Puriri moth inspires wearable art entry

16:00, Mar 31 2014
St Anne’s Catholic School wearable art 1
GETTING EXCITED: The new entrant class at St Anne’s Catholic School are looking forward to showing off their creativity at the Eye On Nature Wearable Forest Art Competition
St Anne’s Catholic School wearable art 1
CONCENTRATING: Sao Ilalio contributes to her class’ wearable art entry by weaving toetoe through the cloak to mimic the fluffy texture of a puriri moth.
St Anne’s Catholic School wearable art 1
LITTLE HELPERS: Students Troy Hola and Rozahnia Malaki help teacher aide Audrina Flavell decorate their wearable art entry.

A group of five-year-olds are painting, sticking and weaving their way towards their first wearable art competition.

The new entrants at St Anne's Catholic School in Manurewa are making a cloak for the 2014 Eye On Nature Wearable Forest Art Competition.

Entries must reflect nature and what could be found in the forest.

Teacher Chantelle Te Hira says the students chose New Zealand's largest moth, the puriri moth, to base their design on.

"They are all intrigued by the textures we have used and we have discussed how the puriri moth might feel and tried to incorporate these textures into the design," she says.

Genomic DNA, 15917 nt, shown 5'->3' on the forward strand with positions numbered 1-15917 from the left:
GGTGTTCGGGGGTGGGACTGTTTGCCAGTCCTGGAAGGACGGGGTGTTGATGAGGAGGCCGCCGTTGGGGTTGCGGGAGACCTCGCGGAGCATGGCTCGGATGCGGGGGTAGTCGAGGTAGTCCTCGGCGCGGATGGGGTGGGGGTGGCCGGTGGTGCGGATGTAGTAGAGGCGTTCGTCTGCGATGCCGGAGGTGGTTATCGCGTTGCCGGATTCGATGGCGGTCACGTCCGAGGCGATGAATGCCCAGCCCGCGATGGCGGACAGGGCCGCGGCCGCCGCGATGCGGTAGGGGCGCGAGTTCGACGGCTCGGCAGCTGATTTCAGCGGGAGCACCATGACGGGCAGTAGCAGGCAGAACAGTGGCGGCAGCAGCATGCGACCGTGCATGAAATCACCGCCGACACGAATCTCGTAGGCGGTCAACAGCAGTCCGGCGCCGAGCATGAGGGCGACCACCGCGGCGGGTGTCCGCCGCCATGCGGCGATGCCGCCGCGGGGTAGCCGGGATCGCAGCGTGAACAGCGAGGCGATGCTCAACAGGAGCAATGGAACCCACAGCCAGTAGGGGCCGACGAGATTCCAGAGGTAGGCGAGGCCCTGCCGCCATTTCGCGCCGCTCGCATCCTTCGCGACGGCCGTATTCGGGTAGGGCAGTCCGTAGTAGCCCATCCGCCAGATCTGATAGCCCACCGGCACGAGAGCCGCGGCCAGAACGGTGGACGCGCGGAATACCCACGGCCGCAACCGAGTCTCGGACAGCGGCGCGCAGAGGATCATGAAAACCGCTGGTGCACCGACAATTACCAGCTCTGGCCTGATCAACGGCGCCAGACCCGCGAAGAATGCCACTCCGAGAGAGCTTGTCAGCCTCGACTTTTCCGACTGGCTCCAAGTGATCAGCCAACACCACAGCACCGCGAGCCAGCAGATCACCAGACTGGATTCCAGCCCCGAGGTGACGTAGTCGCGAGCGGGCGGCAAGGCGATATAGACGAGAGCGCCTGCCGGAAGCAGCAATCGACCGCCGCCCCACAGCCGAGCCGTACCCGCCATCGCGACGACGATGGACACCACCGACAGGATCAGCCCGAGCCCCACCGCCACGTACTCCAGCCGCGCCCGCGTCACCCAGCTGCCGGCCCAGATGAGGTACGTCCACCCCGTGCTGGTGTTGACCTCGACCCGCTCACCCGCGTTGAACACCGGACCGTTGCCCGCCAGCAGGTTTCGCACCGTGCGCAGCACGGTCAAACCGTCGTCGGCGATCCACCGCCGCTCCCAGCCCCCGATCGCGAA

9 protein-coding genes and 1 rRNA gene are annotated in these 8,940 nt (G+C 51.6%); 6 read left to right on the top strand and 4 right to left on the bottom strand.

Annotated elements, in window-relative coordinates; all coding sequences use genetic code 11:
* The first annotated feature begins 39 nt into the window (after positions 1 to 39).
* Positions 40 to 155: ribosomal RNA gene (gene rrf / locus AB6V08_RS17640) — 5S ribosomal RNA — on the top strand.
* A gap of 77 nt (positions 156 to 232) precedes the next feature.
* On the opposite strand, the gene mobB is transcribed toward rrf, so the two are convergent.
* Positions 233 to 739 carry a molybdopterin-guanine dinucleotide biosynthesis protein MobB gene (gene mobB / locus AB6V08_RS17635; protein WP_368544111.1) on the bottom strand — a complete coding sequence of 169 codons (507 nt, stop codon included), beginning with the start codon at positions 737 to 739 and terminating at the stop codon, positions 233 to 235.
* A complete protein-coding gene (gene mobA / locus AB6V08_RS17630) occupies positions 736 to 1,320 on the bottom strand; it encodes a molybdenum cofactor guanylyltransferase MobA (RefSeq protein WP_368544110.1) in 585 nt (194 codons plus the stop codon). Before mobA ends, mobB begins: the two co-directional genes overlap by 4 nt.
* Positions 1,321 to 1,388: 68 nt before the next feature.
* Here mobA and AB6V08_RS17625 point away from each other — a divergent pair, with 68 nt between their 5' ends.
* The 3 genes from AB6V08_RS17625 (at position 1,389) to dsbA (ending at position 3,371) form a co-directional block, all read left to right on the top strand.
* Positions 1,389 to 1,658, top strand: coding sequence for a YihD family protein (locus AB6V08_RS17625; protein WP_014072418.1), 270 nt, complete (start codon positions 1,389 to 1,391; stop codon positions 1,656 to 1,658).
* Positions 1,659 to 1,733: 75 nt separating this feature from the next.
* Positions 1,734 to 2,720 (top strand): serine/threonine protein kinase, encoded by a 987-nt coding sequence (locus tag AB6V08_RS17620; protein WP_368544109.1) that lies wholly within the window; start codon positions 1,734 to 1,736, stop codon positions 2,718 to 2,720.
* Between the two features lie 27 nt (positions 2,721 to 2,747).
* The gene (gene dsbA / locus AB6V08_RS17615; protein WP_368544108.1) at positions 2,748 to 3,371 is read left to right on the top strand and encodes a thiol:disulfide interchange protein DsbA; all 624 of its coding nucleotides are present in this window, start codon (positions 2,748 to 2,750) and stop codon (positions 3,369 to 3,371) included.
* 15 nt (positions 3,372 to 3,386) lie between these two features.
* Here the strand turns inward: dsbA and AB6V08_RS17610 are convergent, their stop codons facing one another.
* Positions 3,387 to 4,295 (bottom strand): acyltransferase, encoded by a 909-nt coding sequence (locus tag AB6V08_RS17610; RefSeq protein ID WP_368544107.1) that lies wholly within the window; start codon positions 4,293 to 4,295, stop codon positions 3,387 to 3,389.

An old potato sack forms a furry base for the cloak and feathery native toetoe grass is woven across it, with recycled nets creating a camouflage-styled wing.

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The students coloured the sack using their handprints in brown and green paint.

Te Hira says her students are enjoying the process of creating the cloak.

"They are taking care to create a high quality art form and are very proud of what they have contributed."

She says creating the wearable art also helps students learn geometry, with shape and symmetry being some key ideas explored.

All wearable art entries will feature in a fashion parade on April 12 as part of the Eye On Nature family day.

The prize for first place is $1000.

Manukau Courier